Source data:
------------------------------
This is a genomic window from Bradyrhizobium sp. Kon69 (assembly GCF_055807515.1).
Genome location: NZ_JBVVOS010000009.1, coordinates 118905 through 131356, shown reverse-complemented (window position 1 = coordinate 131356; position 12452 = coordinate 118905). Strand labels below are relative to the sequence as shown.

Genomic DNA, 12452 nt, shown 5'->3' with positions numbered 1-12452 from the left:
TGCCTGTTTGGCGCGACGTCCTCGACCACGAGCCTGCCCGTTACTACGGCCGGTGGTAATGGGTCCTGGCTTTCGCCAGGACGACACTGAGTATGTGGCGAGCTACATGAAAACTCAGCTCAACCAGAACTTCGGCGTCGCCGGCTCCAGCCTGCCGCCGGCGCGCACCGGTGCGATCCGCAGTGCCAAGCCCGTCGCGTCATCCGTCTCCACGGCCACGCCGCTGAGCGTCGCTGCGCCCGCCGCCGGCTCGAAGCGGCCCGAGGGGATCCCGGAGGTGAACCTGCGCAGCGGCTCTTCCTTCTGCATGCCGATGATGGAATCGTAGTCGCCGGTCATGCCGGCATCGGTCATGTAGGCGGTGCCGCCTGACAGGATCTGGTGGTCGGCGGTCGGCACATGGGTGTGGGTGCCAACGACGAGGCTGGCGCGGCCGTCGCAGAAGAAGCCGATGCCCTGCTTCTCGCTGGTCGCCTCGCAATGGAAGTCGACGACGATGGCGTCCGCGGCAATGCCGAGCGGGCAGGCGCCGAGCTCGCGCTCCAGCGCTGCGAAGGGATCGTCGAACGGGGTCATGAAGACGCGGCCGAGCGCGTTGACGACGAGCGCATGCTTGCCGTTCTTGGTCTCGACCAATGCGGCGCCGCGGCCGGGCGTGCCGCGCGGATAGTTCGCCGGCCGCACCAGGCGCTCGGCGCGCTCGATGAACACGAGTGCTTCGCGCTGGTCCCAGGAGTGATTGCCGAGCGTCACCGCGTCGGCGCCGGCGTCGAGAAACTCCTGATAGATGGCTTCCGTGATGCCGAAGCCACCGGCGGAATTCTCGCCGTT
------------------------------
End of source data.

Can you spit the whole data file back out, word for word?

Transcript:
This is a genomic window from Bradyrhizobium sp. Kon69 (assembly GCF_055807515.1).
Genome location: NZ_JBVVOS010000009.1, coordinates 118905 through 131356, shown reverse-complemented (window position 1 = coordinate 131356; position 12452 = coordinate 118905). Strand labels below are relative to the sequence as shown.

Genomic DNA, 12452 nt, shown 5'->3' with positions numbered 1-12452 from the left:
TGCCTGTTTGGCGCGACGTCCTCGACCACGAGCCTGCCCGTTACTACGGCCGGTGGTAATGGGTCCTGGCTTTCGCCAGGACGACACTGAGTATGTGGCGAGCTACATGAAAACTCAGCTCAACCAGAACTTCGGCGTCGCCGGCTCCAGCCTGCCGCCGGCGCGCACCGGTGCGATCCGCAGTGCCAAGCCCGTCGCGTCATCCGTCTCCACGGCCACGCCGCTGAGCGTCGCTGCGCCCGCCGCCGGCTCGAAGCGGCCCGAGGGGATCCCGGAGGTGAACCTGCGCAGCGGCTCTTCCTTCTGCATGCCGATGATGGAATCGTAGTCGCCGGTCATGCCGGCATCGGTCATGTAGGCGGTGCCGCCTGACAGGATCTGGTGGTCGGCGGTCGGCACATGGGTGTGGGTGCCAACGACGAGGCTGGCGCGGCCGTCGCAGAAGAAGCCGATGCCCTGCTTCTCGCTGGTCGCCTCGCAATGGAAGTCGACGACGATGGCGTCCGCGGCAATGCCGAGCGGGCAGGCGCCGAGCTCGCGCTCCAGCGCTGCGAAGGGATCGTCGAACGGGGTCATGAAGACGCGGCCGAGCGCGTTGACGACGAGCGCATGCTTGCCGTTCTTGGTCTCGACCAATGCGGCGCCGCGGCCGGGCGTGCCGCGCGGATAGTTCGCCGGCCGCACCAGGCGCTCGGCGCGCTCGATGAACACGAGTGCTTCGCGCTGGTCCCAGGAGTGATTGCCGAGCGTCACCGCGTCGGCGCCGGCGTCGAGAAACTCCTGATAGATGGCTTCCGTGATGCCGAAGCCACCGGCGGAATTCTCGCCGTT